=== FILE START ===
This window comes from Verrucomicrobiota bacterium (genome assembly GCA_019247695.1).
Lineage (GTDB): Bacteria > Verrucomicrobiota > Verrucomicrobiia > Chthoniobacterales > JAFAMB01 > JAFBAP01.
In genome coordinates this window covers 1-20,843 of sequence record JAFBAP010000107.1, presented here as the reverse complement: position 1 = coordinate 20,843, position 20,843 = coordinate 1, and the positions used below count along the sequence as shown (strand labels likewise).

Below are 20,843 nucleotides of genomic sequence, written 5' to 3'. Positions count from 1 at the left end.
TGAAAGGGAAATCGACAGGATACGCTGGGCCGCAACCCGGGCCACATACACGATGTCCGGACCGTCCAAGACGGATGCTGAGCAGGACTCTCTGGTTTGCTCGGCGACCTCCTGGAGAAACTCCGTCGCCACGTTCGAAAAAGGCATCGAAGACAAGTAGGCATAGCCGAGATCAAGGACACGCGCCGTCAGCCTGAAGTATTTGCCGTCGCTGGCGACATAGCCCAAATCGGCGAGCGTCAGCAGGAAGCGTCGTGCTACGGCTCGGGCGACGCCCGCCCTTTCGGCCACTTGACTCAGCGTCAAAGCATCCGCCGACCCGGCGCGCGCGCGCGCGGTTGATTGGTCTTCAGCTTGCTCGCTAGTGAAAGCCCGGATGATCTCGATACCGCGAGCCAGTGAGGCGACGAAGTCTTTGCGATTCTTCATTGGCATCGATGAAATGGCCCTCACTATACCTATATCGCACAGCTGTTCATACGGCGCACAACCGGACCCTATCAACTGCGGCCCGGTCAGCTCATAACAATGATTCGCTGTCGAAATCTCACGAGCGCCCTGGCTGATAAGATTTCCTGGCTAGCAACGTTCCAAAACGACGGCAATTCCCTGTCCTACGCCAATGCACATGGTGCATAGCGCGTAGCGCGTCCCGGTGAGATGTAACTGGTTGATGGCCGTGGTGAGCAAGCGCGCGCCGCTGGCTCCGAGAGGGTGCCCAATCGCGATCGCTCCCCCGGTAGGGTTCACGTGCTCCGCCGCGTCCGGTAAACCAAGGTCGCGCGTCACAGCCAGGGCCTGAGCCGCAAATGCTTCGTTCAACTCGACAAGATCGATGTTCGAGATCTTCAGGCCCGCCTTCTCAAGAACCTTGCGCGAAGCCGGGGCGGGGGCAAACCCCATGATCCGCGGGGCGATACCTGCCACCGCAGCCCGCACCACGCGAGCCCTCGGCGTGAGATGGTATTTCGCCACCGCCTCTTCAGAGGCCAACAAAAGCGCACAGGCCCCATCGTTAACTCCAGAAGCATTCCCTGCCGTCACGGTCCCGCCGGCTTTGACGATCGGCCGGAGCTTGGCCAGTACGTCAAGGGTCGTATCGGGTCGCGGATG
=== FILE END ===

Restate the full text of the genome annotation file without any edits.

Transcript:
This window comes from Verrucomicrobiota bacterium (genome assembly GCA_019247695.1).
Lineage (GTDB): Bacteria > Verrucomicrobiota > Verrucomicrobiia > Chthoniobacterales > JAFAMB01 > JAFBAP01.
In genome coordinates this window covers 1-20,843 of sequence record JAFBAP010000107.1, presented here as the reverse complement: position 1 = coordinate 20,843, position 20,843 = coordinate 1, and the positions used below count along the sequence as shown (strand labels likewise).

Below are 20,843 nucleotides of genomic sequence, written 5' to 3'. Positions count from 1 at the left end.
TGAAAGGGAAATCGACAGGATACGCTGGGCCGCAACCCGGGCCACATACACGATGTCCGGACCGTCCAAGACGGATGCTGAGCAGGACTCTCTGGTTTGCTCGGCGACCTCCTGGAGAAACTCCGTCGCCACGTTCGAAAAAGGCATCGAAGACAAGTAGGCATAGCCGAGATCAAGGACACGCGCCGTCAGCCTGAAGTATTTGCCGTCGCTGGCGACATAGCCCAAATCGGCGAGCGTCAGCAGGAAGCGTCGTGCTACGGCTCGGGCGACGCCCGCCCTTTCGGCCACTTGACTCAGCGTCAAAGCATCCGCCGACCCGGCGCGCGCGCGCGCGGTTGATTGGTCTTCAGCTTGCTCGCTAGTGAAAGCCCGGATGATCTCGATACCGCGAGCCAGTGAGGCGACGAAGTCTTTGCGATTCTTCATTGGCATCGATGAAATGGCCCTCACTATACCTATATCGCACAGCTGTTCATACGGCGCACAACCGGACCCTATCAACTGCGGCCCGGTCAGCTCATAACAATGATTCGCTGTCGAAATCTCACGAGCGCCCTGGCTGATAAGATTTCCTGGCTAGCAACGTTCCAAAACGACGGCAATTCCCTGTCCTACGCCAATGCACATGGTGCATAGCGCGTAGCGCGTCCCGGTGAGATGTAACTGGTTGATGGCCGTGGTGAGCAAGCGCGCGCCGCTGGCTCCGAGAGGGTGCCCAATCGCGATCGCTCCCCCGGTAGGGTTCACGTGCTCCGCCGCGTCCGGTAAACCAAGGTCGCGCGTCACAGCCAGGGCCTGAGCCGCAAATGCTTCGTTCAACTCGACAAGATCGATGTTCGAGATCTTCAGGCCCGCCTTCTCAAGAACCTTGCGCGAAGCCGGGGCGGGGGCAAACCCCATGATCCGCGGGGCGATACCTGCCACCGCAGCCCGCACCACGCGAGCCCTCGGCGTGAGATGGTATTTCGCCACCGCCTCTTCAGAGGCCAACAAAAGCGCACAGGCCCCATCGTTAACTCCAGAAGCATTCCCTGCCGTCACGGTCCCGCCGGCTTTGACGATCGGCCGGAGCTTGGCCAGTACGTCAAGGGTCGTATCGGGTCGCGGATG